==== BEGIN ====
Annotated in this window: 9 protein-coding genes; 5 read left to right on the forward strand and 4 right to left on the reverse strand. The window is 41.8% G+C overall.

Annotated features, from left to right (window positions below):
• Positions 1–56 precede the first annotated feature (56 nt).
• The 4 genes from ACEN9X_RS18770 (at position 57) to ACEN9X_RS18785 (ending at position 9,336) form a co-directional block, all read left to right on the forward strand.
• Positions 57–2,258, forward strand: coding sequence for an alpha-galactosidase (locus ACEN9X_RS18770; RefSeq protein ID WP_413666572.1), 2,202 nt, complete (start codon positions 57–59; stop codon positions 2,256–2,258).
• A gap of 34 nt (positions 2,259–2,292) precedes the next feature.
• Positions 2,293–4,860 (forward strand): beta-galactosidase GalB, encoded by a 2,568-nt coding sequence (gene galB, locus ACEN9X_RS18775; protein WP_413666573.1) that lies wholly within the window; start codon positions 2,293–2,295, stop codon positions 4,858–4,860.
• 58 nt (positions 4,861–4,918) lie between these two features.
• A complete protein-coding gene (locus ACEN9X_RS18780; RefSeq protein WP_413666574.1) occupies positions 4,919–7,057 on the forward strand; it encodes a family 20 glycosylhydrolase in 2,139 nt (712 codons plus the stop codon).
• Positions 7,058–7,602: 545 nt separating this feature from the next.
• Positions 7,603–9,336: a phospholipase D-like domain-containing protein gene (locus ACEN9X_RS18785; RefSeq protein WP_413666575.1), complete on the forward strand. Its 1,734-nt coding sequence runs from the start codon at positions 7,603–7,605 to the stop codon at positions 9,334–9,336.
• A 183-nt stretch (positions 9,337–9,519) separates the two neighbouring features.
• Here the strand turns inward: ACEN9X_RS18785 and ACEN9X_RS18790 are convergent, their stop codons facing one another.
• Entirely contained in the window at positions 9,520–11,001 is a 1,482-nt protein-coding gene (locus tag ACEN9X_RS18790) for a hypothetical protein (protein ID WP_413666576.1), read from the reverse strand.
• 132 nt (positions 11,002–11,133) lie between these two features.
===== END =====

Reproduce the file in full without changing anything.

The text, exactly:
Annotated in this window: 9 protein-coding genes; 5 read left to right on the forward strand and 4 right to left on the reverse strand. The window is 41.8% G+C overall.

Annotated features, from left to right (window positions below):
• Positions 1–56 precede the first annotated feature (56 nt).
• The 4 genes from ACEN9X_RS18770 (at position 57) to ACEN9X_RS18785 (ending at position 9,336) form a co-directional block, all read left to right on the forward strand.
• Positions 57–2,258, forward strand: coding sequence for an alpha-galactosidase (locus ACEN9X_RS18770; RefSeq protein ID WP_413666572.1), 2,202 nt, complete (start codon positions 57–59; stop codon positions 2,256–2,258).
• A gap of 34 nt (positions 2,259–2,292) precedes the next feature.
• Positions 2,293–4,860 (forward strand): beta-galactosidase GalB, encoded by a 2,568-nt coding sequence (gene galB, locus ACEN9X_RS18775; protein WP_413666573.1) that lies wholly within the window; start codon positions 2,293–2,295, stop codon positions 4,858–4,860.
• 58 nt (positions 4,861–4,918) lie between these two features.
• A complete protein-coding gene (locus ACEN9X_RS18780; RefSeq protein WP_413666574.1) occupies positions 4,919–7,057 on the forward strand; it encodes a family 20 glycosylhydrolase in 2,139 nt (712 codons plus the stop codon).
• Positions 7,058–7,602: 545 nt separating this feature from the next.
• Positions 7,603–9,336: a phospholipase D-like domain-containing protein gene (locus ACEN9X_RS18785; RefSeq protein WP_413666575.1), complete on the forward strand. Its 1,734-nt coding sequence runs from the start codon at positions 7,603–7,605 to the stop codon at positions 9,334–9,336.
• A 183-nt stretch (positions 9,337–9,519) separates the two neighbouring features.
• Here the strand turns inward: ACEN9X_RS18785 and ACEN9X_RS18790 are convergent, their stop codons facing one another.
• Entirely contained in the window at positions 9,520–11,001 is a 1,482-nt protein-coding gene (locus tag ACEN9X_RS18790) for a hypothetical protein (protein ID WP_413666576.1), read from the reverse strand.
• 132 nt (positions 11,002–11,133) lie between these two features.